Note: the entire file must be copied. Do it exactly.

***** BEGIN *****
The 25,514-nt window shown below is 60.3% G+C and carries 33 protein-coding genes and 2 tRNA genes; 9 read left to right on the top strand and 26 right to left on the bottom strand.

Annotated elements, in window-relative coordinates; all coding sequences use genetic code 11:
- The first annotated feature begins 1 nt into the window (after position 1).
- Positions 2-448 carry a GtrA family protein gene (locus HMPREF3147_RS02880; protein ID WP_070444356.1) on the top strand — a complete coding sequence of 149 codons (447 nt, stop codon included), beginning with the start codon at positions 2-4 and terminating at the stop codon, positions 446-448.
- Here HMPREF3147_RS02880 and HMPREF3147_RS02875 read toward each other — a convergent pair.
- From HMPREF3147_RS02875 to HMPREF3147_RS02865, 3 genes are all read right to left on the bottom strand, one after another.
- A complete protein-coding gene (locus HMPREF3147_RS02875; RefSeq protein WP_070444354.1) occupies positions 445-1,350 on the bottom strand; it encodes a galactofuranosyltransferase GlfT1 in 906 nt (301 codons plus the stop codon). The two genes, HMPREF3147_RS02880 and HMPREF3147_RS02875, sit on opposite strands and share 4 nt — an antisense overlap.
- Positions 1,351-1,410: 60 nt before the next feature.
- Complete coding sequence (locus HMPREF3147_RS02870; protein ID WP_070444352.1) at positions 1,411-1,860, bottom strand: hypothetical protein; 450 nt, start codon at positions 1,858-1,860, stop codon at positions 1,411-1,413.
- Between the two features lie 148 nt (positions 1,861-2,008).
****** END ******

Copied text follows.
The 25,514-nt window shown below is 60.3% G+C and carries 33 protein-coding genes and 2 tRNA genes; 9 read left to right on the top strand and 26 right to left on the bottom strand.

Annotated elements, in window-relative coordinates; all coding sequences use genetic code 11:
- The first annotated feature begins 1 nt into the window (after position 1).
- Positions 2-448 carry a GtrA family protein gene (locus HMPREF3147_RS02880; protein ID WP_070444356.1) on the top strand — a complete coding sequence of 149 codons (447 nt, stop codon included), beginning with the start codon at positions 2-4 and terminating at the stop codon, positions 446-448.
- Here HMPREF3147_RS02880 and HMPREF3147_RS02875 read toward each other — a convergent pair.
- From HMPREF3147_RS02875 to HMPREF3147_RS02865, 3 genes are all read right to left on the bottom strand, one after another.
- A complete protein-coding gene (locus HMPREF3147_RS02875; RefSeq protein WP_070444354.1) occupies positions 445-1,350 on the bottom strand; it encodes a galactofuranosyltransferase GlfT1 in 906 nt (301 codons plus the stop codon). The two genes, HMPREF3147_RS02880 and HMPREF3147_RS02875, sit on opposite strands and share 4 nt — an antisense overlap.
- Positions 1,351-1,410: 60 nt before the next feature.
- Complete coding sequence (locus HMPREF3147_RS02870; protein ID WP_070444352.1) at positions 1,411-1,860, bottom strand: hypothetical protein; 450 nt, start codon at positions 1,858-1,860, stop codon at positions 1,411-1,413.
- Between the two features lie 148 nt (positions 1,861-2,008).